According to another embodiment, the half shells and the disc are similar to those previously described, while the photodiodes and phototransistors of the three opto-electronic pairs of the three supports 48-50 shown in FIG. 1 are individually incorporated in containers of the type TO 18 to collect the light passing through six windows 39 of the mask 26. The elements of the pairs are connected to circuits of two boards 99 and 100 (FIG. 10) fixed to the half-shells 21 and 22 respectively. In particular, the photodiodes indicated by 103, 104 and 105 are soldered to a printed circuit 101 of the board 99, and the phototransistors indicated by 106, 107 and 108 (FIG. 12) are soldered to a printed circuit 102 of the board 100. Three resistors 109, 110 and 111 (FIG. 12) connected in series to the corresponding photodiodes 103-105 allow the definition of the average current of the transistors in steady state. The resistors 109-111 are soldered to forked terminals of the two circuits 101 and 102 (FIG. 10) and together with a stiff wire 112 contribute to rigidly connect the two boards 99 and 100. Finally, a set of cables 113 connects the transducer to the utilization circuit.

According to a further embodiment, guides, spacer and disc, indicated by 114 and 115, 116 and 117 respectively (FIG. 13) are substantially the same as those previously described, whilst the opto-electronic pairs are constituted by a single photodiode 120 and six photovoltaic cells 121-126 mounted on a board 127 and shielded by six groups of windows 128-133 of a mask 134. The cell 121 is positioned off the periphery of the disc 117 and receives part of the light of the photodiode 120 through windows 135,136 and 137 of the guides 114 and 115, and the spacer 116, respectively. The voltage of the cell 121 is not influenced by the rotation of disc 117 and is used to maintain constant light flux of the photodiode 120. The windows 129 and 131 are arranged in front of the upper half of the windows 35, displaced a quarter of a pitch therebetween, and are constituted by six slits of width equal to the windows 35 and half the height. These windows 129 and 131, together with the cells 122 and 124 have the same function as the windows 39 and the phototransistors 57 mounted on the supports 49 and 50 of FIG. 7. The windows 130 and 132, also constituted by six slits equal in width to the windows 35, are positioned in front of the lower half of the windows 35 and are displaced by half a pitch with respect to the windows 129 and 131. A second mask 140, adjacent to the photodiode 120, and a third mask 141, adjacent to the cells 121-126, distribute the light of the photodiode 120 to the outside of the disc 117 towards the cell 121 and towards the windows 35 and 36 and from the windows 129-133 to the cells 122-126 respectively by means of apertures 142 and 143 ofthe mask 140 and 144-147 of the mask 141. The path defined by the apertures 142, 135, 137, 136, 128 and 144 avoid that light dispersions, independent of the rotation of the disc 117, reach cells 122-126. Similarly, the path defined by the apertures 145 and 146 allow the cells 122,124 and 123,125 to collect only the light emerging from the windows 129, 131 and 130,132 respectively, whilst the aperture 147 allows the cell 126 to collect only the light from the window 133.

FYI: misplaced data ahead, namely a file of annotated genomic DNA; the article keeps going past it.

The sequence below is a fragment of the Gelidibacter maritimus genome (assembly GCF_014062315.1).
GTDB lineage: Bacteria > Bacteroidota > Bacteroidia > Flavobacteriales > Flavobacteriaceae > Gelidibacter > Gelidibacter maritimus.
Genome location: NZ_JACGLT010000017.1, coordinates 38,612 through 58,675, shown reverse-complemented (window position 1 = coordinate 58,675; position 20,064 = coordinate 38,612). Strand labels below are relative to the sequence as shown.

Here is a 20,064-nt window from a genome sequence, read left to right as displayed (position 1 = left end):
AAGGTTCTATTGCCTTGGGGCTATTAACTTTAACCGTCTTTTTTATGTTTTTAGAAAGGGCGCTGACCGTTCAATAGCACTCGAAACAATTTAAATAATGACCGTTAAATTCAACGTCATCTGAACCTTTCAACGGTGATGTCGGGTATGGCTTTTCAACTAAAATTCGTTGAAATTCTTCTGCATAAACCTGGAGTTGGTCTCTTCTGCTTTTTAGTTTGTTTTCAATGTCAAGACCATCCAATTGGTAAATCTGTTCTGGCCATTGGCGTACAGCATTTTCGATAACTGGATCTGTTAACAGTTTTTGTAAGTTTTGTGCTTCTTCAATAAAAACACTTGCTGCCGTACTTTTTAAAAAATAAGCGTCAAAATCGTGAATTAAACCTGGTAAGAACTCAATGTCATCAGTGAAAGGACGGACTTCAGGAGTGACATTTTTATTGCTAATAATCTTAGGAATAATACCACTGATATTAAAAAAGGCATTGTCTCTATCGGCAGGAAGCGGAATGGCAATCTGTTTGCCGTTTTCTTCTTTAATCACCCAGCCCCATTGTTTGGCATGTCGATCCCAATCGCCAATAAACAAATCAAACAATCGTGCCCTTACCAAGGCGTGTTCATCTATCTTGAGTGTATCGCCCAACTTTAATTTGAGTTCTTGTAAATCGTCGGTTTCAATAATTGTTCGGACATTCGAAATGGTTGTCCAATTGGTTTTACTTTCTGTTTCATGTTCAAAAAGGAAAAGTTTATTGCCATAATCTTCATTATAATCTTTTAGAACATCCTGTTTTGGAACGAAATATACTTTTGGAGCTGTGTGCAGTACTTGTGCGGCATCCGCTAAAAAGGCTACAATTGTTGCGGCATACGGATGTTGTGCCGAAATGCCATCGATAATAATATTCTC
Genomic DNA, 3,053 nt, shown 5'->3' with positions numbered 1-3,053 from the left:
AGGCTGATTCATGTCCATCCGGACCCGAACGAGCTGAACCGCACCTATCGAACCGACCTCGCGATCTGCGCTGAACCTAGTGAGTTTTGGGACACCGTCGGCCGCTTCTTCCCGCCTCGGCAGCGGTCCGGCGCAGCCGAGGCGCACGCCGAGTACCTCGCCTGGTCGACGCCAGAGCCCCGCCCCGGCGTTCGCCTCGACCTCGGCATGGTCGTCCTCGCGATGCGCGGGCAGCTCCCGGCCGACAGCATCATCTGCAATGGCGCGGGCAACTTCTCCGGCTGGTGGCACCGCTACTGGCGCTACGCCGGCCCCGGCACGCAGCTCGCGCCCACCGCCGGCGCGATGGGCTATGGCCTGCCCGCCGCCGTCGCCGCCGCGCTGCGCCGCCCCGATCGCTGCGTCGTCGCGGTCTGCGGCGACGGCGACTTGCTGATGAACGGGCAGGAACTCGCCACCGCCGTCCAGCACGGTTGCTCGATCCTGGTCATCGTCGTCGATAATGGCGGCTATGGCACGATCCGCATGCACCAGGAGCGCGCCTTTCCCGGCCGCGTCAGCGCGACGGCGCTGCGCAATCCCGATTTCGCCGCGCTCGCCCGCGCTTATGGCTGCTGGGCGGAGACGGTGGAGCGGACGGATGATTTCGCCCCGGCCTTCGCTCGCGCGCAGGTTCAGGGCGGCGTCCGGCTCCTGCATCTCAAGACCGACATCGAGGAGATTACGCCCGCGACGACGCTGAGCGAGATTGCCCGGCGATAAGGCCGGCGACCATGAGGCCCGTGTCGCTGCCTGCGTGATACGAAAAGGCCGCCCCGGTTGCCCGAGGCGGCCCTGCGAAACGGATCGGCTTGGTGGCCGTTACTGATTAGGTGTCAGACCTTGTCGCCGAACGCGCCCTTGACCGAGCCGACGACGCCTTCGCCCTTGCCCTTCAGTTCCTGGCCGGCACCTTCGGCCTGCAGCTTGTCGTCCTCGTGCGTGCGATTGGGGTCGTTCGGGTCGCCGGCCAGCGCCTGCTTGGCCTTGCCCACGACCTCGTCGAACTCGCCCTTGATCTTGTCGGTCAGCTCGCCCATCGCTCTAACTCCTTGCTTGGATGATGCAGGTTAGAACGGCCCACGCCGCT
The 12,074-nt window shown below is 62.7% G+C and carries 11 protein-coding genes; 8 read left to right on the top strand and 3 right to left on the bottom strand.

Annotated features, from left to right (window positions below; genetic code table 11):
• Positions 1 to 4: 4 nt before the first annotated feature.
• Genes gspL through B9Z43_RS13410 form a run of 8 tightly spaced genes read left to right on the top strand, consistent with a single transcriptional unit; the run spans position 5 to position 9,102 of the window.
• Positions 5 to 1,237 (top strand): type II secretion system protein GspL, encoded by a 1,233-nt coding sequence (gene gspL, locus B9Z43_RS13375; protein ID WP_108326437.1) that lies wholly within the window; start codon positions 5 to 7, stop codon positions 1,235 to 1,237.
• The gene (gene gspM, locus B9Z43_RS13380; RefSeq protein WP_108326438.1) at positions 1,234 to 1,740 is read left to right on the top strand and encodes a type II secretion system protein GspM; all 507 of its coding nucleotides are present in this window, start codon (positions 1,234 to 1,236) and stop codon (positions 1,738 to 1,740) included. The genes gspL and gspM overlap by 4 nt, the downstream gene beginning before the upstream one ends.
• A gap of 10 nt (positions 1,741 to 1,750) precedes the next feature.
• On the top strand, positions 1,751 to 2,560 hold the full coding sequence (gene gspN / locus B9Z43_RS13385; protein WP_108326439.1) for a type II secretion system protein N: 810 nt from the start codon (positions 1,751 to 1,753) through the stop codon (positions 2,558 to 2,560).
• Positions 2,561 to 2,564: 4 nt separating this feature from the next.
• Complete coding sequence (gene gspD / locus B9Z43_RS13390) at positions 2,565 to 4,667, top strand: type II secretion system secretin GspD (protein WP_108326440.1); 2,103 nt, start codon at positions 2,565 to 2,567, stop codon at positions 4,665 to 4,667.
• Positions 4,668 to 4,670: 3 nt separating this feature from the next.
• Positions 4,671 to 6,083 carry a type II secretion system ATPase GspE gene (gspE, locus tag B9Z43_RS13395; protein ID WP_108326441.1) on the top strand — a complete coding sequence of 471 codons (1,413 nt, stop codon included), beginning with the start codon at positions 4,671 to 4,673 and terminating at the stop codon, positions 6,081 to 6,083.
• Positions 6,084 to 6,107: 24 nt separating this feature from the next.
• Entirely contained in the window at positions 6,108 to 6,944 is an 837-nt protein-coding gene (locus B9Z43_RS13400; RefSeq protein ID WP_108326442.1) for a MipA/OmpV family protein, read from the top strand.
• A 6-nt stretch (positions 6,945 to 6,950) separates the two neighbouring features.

The signals coming from the photocells 122 and 123 and 124 and 125 respectively, are mutually out of phase by 180. Their amplitude is determined, apart from the angular position of the disc 117, by the response of each individual cell to variations in the light flux from zero to its maximum value. The algebraic sum of the two signals mutually out of phase by 180 and the subsequent amplification by two amplifiers 150 and 151 reduce the distortions due to the non-linear response of the two pairs of cells. At the output of these amplifiers 150 and 151, two signals out of phase by 90 are obtained, which vary according to a substantially sinusoidal law, in response to the various angular positions of the disc 117.

Patent Citations
Cited PatentFiling datePublication dateApplicantTitle
US3400275 *Jul 22, 1965Sep 3, 1968Trump Ross Ind Controls IncOptical encoder having a common light source located in a rotatable shuttered housing
US3728551 *May 19, 1971Apr 17, 1973Southwestern Ind IncMask adjustment mechanism
US4152589 *Sep 28, 1977May 1, 1979Silonics, Inc.Optical rotational encoder
Referenced by
Citing PatentFiling datePublication dateApplicantTitle
US4614869 *Jan 27, 1984Sep 30, 1986Toyota Jidosha Kabushiki KaishaApparatus for detecting angle and angular velocity of rotation member and method of assembling it
US4683375 *Jul 14, 1986Jul 28, 1987Toyota Jidosha Kabushiki KaishaApparatus for detecting a steering angle and a steering angular velocity
US5126560 *Oct 12, 1990Jun 30, 1992Dr. Johannes Heidenhain GmbhGraduation carrier of plastics material with a graduation structure and fresnel zone ring
US5825024 *Mar 13, 1997Oct 20, 1998Chevron U.S.A. Inc.Multidetector pulsed-neutron through-tubing cased-hole density measurement sonde
US8322483Sep 15, 2009Dec 4, 2012Robert Bosch GmbhSteering angle sensor
EP0218308A2 *Jan 6, 1984Apr 15, 1987Toyota Jidosha Kabushiki KaishaApparatus for detecting the angular position und angular velocity of a rotatable member and a method of assembling the apparatus
Classifications
U.S. Classification250/231.16, 250/231.17, 250/237.00G, 250/239
International ClassificationG01D5/347, G01D5/36
Cooperative ClassificationG01D5/3473
European ClassificationG01D5/347C